How to Handle Common Dental Emergencies
- Rinse your mouth with warm salt water.
- Take an over-the counter pain reliever, such as acetaminophen.
- Gently rub your tooth and gum area with an antiseptic that contains benzocaine.
- Place a cold compress on your cheek to help reduce pain and swelling.
What should I do if I have a dental emergency?
Save any pieces. Rinse the mouth using warm water; rinse any broken pieces. If there’s bleeding, apply a piece of gauze to the area for about 10 minutes or until the bleeding stops. Apply a cold compress to the outside of the mouth, cheek, or lip near the broken/chipped tooth to keep any swelling down and relieve pain.
Can the ER help with tooth pain?
Should I go to the ER for a toothache? Probably not. ER doctors, surgeons, and physicians cannot practice dentistry, and it is extremely rare to find an ER or urgent care center with an emergency dentist on call. Antibiotics can reduce the swelling, which may be necessary before a dentist can perform any treatment.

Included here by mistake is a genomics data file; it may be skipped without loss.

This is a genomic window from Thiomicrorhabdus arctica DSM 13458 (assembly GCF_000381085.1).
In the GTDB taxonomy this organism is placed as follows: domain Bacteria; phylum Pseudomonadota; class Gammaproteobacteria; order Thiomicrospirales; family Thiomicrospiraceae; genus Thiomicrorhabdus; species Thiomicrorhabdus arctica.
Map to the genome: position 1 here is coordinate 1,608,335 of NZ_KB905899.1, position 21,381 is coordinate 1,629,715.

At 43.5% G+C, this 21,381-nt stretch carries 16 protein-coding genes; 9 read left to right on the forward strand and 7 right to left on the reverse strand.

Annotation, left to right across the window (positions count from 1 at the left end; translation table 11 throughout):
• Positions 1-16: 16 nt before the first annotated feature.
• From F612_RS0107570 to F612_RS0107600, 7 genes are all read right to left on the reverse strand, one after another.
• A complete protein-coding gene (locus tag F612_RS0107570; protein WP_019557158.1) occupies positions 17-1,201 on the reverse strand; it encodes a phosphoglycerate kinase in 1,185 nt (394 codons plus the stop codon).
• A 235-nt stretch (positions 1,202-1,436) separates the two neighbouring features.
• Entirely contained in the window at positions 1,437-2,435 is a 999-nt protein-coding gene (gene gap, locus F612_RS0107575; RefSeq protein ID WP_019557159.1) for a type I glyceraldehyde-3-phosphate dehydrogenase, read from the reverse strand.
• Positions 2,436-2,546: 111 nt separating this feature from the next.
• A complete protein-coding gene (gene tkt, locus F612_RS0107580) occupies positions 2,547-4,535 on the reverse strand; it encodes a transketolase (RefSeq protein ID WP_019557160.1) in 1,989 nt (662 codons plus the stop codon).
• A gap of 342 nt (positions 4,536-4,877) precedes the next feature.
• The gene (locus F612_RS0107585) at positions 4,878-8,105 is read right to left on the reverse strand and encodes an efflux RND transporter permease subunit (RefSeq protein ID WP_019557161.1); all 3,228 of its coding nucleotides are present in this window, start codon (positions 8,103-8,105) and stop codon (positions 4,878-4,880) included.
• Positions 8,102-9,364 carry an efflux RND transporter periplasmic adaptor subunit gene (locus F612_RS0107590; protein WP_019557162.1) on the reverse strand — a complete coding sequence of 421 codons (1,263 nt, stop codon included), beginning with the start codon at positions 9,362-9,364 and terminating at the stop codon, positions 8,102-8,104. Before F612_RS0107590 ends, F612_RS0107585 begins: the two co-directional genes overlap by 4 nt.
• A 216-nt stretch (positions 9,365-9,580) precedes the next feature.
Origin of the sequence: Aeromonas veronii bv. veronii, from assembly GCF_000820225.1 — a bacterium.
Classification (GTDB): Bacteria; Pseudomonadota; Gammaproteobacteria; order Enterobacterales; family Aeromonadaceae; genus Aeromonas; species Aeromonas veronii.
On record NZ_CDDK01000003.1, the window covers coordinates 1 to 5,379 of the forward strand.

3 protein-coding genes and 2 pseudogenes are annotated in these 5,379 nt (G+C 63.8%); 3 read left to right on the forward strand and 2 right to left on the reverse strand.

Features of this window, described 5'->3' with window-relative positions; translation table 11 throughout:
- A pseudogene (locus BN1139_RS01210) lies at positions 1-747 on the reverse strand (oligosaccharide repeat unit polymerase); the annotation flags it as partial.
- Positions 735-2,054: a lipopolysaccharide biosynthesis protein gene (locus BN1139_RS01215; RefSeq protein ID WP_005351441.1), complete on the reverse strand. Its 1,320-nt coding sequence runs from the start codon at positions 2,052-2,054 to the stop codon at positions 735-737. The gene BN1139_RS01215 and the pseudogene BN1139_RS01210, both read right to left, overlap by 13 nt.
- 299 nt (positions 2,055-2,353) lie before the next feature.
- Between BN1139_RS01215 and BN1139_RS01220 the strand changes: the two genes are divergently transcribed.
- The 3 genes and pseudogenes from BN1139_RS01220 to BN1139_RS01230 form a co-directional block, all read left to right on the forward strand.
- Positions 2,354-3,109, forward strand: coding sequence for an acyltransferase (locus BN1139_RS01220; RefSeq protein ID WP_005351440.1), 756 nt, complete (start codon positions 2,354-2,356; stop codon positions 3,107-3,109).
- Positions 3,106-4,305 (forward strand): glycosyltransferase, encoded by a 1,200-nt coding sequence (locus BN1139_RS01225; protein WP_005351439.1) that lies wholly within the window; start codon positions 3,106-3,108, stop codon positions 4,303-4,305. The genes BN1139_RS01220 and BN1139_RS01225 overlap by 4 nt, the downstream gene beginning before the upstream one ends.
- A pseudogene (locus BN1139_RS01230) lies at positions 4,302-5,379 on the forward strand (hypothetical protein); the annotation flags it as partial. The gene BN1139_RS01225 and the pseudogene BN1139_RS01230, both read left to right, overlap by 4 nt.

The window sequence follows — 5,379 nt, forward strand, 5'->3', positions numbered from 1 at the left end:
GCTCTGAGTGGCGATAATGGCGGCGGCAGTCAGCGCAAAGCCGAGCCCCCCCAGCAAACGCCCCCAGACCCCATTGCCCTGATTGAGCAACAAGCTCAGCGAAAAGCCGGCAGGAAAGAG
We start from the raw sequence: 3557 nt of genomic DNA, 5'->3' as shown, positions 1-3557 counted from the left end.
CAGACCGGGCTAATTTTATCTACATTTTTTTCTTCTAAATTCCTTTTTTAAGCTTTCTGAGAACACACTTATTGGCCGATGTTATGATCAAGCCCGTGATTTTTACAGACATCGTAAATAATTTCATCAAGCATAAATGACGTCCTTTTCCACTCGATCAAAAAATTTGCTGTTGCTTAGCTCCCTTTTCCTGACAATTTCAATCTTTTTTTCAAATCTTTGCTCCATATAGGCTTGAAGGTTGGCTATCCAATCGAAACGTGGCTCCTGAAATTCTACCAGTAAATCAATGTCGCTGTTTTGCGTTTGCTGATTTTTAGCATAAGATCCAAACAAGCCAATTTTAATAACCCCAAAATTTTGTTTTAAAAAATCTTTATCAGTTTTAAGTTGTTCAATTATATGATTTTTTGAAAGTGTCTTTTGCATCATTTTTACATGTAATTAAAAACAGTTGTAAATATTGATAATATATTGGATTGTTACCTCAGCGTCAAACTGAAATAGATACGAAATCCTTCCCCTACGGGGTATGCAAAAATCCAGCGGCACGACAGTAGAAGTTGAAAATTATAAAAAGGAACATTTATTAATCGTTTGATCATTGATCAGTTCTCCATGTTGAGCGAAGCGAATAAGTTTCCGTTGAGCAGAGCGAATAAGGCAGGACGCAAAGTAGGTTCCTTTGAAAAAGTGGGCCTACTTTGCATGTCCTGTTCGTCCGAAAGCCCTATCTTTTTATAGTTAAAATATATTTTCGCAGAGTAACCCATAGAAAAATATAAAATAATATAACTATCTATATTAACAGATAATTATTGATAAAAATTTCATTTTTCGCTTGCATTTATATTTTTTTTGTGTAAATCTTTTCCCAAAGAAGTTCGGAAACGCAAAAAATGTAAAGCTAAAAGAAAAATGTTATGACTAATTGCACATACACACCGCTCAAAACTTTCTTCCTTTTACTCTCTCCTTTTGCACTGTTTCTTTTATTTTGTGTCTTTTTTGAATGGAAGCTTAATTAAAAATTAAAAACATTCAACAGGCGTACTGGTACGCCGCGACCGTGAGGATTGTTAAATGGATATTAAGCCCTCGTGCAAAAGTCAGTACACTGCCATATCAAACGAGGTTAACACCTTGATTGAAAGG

Can I go to hospital for dental emergency?
For all dental emergencies, it’s important to visit your dentist as soon as possible. Most dentists reserve time in their daily schedules for emergency patients so be sure to call your dentist and provide as much detail as you can about your condition.
What is the most common dental emergency?
Common dental emergencies include pulpitis, abscesses, cellulitis, pericoronitis, and broken, loose or missing teeth. Inflammation or infection of the pulp, or nerve of the tooth, is called pulpitis.You may experience pain after eating hot or cold foods.